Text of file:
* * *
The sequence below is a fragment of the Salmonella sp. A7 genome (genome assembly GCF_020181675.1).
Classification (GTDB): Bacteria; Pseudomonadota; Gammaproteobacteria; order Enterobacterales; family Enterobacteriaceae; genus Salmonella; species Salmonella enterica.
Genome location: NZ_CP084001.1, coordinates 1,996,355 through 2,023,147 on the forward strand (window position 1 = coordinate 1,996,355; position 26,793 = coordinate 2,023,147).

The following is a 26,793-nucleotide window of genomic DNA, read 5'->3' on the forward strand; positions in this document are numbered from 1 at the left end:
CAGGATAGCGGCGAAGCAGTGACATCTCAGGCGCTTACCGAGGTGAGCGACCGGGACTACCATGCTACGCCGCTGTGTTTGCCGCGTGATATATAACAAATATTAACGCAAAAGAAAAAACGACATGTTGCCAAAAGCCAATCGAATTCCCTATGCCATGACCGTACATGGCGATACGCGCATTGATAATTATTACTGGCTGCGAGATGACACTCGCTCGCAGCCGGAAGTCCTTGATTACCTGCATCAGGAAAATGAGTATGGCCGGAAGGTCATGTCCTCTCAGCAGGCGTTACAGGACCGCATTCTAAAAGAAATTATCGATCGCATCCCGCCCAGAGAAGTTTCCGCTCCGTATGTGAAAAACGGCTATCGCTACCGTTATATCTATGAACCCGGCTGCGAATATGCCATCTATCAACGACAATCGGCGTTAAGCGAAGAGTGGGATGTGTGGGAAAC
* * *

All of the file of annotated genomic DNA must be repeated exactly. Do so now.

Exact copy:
The sequence below is a fragment of the Salmonella sp. A7 genome (genome assembly GCF_020181675.1).
Classification (GTDB): Bacteria; Pseudomonadota; Gammaproteobacteria; order Enterobacterales; family Enterobacteriaceae; genus Salmonella; species Salmonella enterica.
Genome location: NZ_CP084001.1, coordinates 1,996,355 through 2,023,147 on the forward strand (window position 1 = coordinate 1,996,355; position 26,793 = coordinate 2,023,147).

The following is a 26,793-nucleotide window of genomic DNA, read 5'->3' on the forward strand; positions in this document are numbered from 1 at the left end:
CAGGATAGCGGCGAAGCAGTGACATCTCAGGCGCTTACCGAGGTGAGCGACCGGGACTACCATGCTACGCCGCTGTGTTTGCCGCGTGATATATAACAAATATTAACGCAAAAGAAAAAACGACATGTTGCCAAAAGCCAATCGAATTCCCTATGCCATGACCGTACATGGCGATACGCGCATTGATAATTATTACTGGCTGCGAGATGACACTCGCTCGCAGCCGGAAGTCCTTGATTACCTGCATCAGGAAAATGAGTATGGCCGGAAGGTCATGTCCTCTCAGCAGGCGTTACAGGACCGCATTCTAAAAGAAATTATCGATCGCATCCCGCCCAGAGAAGTTTCCGCTCCGTATGTGAAAAACGGCTATCGCTACCGTTATATCTATGAACCCGGCTGCGAATATGCCATCTATCAACGACAATCGGCGTTAAGCGAAGAGTGGGATGTGTGGGAAAC